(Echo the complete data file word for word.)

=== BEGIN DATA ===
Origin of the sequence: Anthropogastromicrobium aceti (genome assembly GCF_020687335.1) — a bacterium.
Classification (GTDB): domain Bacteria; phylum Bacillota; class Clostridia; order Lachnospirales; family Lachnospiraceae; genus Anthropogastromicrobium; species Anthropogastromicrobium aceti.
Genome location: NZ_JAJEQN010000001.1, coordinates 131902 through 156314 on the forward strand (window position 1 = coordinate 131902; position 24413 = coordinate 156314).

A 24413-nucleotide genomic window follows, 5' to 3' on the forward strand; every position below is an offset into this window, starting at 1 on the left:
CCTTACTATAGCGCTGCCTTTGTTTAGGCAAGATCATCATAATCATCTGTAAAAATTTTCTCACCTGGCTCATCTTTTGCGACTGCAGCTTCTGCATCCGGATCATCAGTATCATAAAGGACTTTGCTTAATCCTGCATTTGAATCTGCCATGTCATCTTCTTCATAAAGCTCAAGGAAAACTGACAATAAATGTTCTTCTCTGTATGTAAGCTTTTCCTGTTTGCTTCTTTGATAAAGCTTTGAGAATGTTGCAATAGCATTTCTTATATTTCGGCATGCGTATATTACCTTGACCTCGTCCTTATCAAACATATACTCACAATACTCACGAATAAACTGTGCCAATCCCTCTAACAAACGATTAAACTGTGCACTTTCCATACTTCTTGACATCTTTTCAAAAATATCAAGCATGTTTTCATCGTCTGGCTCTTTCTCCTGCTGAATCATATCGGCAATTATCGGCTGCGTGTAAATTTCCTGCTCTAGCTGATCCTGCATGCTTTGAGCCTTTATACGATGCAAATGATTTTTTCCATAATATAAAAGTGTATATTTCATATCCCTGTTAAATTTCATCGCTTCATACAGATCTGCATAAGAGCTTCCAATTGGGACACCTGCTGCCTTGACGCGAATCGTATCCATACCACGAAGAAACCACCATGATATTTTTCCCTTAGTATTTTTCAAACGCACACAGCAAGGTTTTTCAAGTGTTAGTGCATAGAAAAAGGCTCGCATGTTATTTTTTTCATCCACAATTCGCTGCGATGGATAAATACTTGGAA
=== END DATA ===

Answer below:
Origin of the sequence: Anthropogastromicrobium aceti (genome assembly GCF_020687335.1) — a bacterium.
Classification (GTDB): domain Bacteria; phylum Bacillota; class Clostridia; order Lachnospirales; family Lachnospiraceae; genus Anthropogastromicrobium; species Anthropogastromicrobium aceti.
Genome location: NZ_JAJEQN010000001.1, coordinates 131902 through 156314 on the forward strand (window position 1 = coordinate 131902; position 24413 = coordinate 156314).

A 24413-nucleotide genomic window follows, 5' to 3' on the forward strand; every position below is an offset into this window, starting at 1 on the left:
CCTTACTATAGCGCTGCCTTTGTTTAGGCAAGATCATCATAATCATCTGTAAAAATTTTCTCACCTGGCTCATCTTTTGCGACTGCAGCTTCTGCATCCGGATCATCAGTATCATAAAGGACTTTGCTTAATCCTGCATTTGAATCTGCCATGTCATCTTCTTCATAAAGCTCAAGGAAAACTGACAATAAATGTTCTTCTCTGTATGTAAGCTTTTCCTGTTTGCTTCTTTGATAAAGCTTTGAGAATGTTGCAATAGCATTTCTTATATTTCGGCATGCGTATATTACCTTGACCTCGTCCTTATCAAACATATACTCACAATACTCACGAATAAACTGTGCCAATCCCTCTAACAAACGATTAAACTGTGCACTTTCCATACTTCTTGACATCTTTTCAAAAATATCAAGCATGTTTTCATCGTCTGGCTCTTTCTCCTGCTGAATCATATCGGCAATTATCGGCTGCGTGTAAATTTCCTGCTCTAGCTGATCCTGCATGCTTTGAGCCTTTATACGATGCAAATGATTTTTTCCATAATATAAAAGTGTATATTTCATATCCCTGTTAAATTTCATCGCTTCATACAGATCTGCATAAGAGCTTCCAATTGGGACACCTGCTGCCTTGACGCGAATCGTATCCATACCACGAAGAAACCACCATGATATTTTTCCCTTAGTATTTTTCAAACGCACACAGCAAGGTTTTTCAAGTGTTAGTGCATAGAAAAAGGCTCGCATGTTATTTTTTTCATCCACAATTCGCTGCGATGGATAAATACTTGGAA